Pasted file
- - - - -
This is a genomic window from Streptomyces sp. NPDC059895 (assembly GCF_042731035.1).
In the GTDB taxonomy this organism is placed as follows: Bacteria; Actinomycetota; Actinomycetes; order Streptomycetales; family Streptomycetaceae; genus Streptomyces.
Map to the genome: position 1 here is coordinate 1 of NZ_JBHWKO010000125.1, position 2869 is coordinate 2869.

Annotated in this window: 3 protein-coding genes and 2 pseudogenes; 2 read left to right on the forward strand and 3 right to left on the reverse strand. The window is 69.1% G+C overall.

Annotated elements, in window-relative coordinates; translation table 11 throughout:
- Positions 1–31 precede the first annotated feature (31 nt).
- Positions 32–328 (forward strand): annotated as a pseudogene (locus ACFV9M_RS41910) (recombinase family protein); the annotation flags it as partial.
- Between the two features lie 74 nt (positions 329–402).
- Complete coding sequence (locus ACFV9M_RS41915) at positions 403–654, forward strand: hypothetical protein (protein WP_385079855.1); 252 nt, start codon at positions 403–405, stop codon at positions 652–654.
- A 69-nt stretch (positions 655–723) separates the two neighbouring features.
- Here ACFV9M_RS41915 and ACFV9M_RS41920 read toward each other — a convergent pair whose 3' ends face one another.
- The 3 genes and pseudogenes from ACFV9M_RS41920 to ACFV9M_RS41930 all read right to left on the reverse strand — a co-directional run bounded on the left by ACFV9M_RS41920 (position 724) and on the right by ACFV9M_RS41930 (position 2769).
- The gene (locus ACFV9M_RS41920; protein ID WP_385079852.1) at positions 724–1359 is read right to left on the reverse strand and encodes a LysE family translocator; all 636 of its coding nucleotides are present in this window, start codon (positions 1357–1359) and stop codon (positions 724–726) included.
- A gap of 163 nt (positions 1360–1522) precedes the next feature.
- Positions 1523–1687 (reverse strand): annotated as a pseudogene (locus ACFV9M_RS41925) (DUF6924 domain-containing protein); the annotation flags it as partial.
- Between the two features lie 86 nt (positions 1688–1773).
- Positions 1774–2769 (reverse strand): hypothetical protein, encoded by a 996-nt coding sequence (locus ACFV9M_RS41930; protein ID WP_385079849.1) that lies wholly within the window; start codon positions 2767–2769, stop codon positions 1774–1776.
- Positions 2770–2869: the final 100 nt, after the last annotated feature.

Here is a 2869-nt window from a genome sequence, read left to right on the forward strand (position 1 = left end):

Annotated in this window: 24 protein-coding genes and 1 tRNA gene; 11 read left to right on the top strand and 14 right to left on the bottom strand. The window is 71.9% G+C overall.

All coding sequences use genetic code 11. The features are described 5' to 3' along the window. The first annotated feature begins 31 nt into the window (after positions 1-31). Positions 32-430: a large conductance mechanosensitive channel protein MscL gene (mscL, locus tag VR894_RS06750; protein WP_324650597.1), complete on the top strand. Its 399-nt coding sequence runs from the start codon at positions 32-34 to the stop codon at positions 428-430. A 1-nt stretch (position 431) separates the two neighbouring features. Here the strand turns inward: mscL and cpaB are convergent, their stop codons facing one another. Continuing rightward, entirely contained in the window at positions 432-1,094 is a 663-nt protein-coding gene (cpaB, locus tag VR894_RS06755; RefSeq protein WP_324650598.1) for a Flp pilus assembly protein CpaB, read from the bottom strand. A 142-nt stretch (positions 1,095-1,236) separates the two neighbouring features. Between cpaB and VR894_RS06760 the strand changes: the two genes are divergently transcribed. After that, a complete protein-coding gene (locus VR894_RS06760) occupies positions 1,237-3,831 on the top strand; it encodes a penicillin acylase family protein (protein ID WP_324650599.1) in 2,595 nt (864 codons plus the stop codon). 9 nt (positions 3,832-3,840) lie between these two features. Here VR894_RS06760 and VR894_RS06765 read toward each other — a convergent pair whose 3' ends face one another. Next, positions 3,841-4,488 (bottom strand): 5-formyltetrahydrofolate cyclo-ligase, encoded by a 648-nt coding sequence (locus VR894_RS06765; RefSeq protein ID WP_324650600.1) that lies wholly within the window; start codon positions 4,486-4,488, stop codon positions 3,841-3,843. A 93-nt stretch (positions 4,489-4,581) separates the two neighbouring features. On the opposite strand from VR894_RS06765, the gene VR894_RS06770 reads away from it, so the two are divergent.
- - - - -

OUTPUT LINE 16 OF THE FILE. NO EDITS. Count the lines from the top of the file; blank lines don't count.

- Between the two features lie 86 nt (positions 1688–1773).